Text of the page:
Another view of the buckthorn that completely blocks any view of the forest.

The removal of nearly 200 buckthorns, plus a few honeysuckles, reveals a hillside transition from forest to yard.

The clean-up was extensive. Sharon spent two weeks of dragging brush to the road for the semi-annual village chipping-day, hauling 25 truckloads of brush to the brush recycling station.

Finally in 2012. A fence was installed for her two dogs. A view of the forest now reveals the beautiful old oaks with plenty of breathing room.

In the fall Sharon decided to plant Prairie Nursery’s No Mow Lawn Seed Mix inside the fence in hopes of controlling erosion in the now-bare soil. She ordered the Seed Mix online without calling us with her questions – she did wonder if the area would be too shady. Upon receiving her No Mow she scattered the seed mix on the slope, by hand. Because of the drought, she set about watering it 30-60 minutes a day (with a sprinkler) for several weeks.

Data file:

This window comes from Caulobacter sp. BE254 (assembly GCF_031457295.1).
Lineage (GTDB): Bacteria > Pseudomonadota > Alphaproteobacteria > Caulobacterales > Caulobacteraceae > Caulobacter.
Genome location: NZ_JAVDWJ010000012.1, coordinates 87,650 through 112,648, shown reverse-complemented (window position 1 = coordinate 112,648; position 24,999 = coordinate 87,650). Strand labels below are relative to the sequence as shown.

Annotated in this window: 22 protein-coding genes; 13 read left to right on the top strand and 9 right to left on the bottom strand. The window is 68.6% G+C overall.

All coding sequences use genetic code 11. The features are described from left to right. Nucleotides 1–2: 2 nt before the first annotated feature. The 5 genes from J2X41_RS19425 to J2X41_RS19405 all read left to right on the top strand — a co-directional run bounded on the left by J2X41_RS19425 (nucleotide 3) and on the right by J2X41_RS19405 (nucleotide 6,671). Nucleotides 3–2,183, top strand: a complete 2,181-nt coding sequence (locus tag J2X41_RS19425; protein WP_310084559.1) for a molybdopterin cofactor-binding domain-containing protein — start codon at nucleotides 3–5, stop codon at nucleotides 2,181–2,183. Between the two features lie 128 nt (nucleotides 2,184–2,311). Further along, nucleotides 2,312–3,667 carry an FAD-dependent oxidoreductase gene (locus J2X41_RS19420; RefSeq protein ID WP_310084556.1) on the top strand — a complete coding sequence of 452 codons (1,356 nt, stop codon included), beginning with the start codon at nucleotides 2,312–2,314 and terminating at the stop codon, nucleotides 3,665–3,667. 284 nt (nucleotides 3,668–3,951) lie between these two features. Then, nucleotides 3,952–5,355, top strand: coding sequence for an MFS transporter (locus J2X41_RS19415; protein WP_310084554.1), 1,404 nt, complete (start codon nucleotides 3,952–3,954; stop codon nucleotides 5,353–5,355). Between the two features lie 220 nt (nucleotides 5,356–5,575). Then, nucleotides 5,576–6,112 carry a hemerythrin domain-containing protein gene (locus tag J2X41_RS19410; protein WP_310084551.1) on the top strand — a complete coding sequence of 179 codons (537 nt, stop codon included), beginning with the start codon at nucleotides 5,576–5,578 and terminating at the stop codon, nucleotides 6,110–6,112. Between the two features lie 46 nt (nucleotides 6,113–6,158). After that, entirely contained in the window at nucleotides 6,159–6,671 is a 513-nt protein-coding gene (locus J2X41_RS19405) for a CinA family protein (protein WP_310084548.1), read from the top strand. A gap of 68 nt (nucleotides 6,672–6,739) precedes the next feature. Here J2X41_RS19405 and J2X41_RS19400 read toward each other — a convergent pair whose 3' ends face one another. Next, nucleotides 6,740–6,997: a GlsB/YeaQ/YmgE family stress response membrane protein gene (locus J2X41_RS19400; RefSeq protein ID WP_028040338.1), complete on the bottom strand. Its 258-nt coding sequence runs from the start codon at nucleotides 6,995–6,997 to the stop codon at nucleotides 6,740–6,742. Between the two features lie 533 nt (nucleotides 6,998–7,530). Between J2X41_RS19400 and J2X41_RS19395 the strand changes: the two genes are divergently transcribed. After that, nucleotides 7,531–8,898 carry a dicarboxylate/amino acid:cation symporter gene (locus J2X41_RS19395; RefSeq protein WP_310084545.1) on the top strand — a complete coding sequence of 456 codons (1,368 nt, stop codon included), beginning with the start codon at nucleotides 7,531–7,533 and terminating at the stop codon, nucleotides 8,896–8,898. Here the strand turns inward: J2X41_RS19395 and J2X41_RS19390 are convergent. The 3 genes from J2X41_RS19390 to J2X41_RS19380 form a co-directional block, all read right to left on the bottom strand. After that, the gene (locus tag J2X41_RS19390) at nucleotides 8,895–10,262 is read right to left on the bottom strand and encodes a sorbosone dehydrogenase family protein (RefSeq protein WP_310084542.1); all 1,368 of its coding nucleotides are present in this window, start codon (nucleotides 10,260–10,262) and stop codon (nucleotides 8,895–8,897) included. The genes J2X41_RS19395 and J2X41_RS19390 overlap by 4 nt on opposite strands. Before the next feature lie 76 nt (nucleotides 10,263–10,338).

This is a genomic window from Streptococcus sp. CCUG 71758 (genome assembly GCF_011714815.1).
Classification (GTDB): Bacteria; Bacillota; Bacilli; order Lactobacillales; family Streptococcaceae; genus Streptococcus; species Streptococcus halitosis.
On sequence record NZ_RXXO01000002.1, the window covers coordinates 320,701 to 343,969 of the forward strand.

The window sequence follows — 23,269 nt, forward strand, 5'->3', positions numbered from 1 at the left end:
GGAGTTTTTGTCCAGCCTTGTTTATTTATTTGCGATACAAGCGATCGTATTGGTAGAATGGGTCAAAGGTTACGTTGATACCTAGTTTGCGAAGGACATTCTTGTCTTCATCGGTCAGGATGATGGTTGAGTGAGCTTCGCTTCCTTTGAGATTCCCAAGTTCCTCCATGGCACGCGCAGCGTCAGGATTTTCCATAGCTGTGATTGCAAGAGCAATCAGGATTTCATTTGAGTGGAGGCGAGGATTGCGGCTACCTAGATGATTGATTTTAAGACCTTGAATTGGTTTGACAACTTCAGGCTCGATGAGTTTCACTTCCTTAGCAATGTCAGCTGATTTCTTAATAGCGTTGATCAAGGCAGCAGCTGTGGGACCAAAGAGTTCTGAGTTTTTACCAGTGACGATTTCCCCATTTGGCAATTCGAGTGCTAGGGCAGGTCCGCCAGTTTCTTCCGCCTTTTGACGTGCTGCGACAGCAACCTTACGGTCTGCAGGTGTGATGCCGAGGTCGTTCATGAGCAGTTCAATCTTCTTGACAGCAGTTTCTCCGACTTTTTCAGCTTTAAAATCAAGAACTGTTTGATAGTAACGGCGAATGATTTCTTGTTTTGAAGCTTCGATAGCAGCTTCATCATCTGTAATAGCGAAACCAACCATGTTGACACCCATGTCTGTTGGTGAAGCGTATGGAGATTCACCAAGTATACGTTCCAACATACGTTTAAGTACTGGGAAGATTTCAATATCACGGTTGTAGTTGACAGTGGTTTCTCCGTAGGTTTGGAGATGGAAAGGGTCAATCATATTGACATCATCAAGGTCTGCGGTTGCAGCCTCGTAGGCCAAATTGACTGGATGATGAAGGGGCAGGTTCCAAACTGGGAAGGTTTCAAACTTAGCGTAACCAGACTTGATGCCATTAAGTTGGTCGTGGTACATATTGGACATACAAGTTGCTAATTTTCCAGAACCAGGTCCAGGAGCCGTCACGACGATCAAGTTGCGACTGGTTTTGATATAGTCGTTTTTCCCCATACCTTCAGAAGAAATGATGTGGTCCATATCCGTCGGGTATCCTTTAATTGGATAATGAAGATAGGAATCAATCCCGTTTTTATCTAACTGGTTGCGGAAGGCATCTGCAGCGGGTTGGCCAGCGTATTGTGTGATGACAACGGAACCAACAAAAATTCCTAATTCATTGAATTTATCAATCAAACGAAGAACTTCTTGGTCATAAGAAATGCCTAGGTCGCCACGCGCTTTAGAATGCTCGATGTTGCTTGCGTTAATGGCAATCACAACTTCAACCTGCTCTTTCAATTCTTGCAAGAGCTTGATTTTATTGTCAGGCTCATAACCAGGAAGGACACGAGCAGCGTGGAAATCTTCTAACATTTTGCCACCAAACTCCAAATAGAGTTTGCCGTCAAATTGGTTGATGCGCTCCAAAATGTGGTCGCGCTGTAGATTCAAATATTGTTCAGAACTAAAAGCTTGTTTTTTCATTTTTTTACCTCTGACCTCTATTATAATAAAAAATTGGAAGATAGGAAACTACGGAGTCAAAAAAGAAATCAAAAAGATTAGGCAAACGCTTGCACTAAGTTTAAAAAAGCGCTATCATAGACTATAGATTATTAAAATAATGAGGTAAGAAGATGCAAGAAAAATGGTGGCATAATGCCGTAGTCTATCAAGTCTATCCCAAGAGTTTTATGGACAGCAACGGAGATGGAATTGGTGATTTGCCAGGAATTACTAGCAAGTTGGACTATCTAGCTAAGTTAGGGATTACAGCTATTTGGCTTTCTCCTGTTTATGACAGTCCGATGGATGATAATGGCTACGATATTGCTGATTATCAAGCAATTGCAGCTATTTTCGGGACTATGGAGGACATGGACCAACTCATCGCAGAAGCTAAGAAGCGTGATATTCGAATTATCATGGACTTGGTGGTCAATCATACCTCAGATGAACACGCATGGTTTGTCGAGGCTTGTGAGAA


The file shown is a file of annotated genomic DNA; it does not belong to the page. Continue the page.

The fescue blend grew well, even though it is not recommended for heavy shade. However, when it started to sprout most of it was no longer on the slope! The seeds had rolled downhill.

MARCH 2013
By the time the snow melted this spring, most of the slope was bare soil again. In the steep corner of the yard, large gaps were already visible under the fence due to the erosion. It was apparent that her expensive new fence was going to slide down the slope before the loan was paid off.

With very little money left to deal with erosion mitigation and needing an immediate solution Sharon wrote to Neil Diboll at Prairie Nursery. Neil wrote back with a simple, inexpensive plan involving a combination of Virginia Wild Rye seed and erosion blankets.

Sharon ordered 2 lbs of Virginia Wild Rye, plus some native flower seeds to add in the fall. Erosion blankets! (A completely new idea to Sharon.) They were on sale at Menards and came with biodegradable stakes. The blanket and stakes never have to be removed, and will degrade naturally over about 8 months.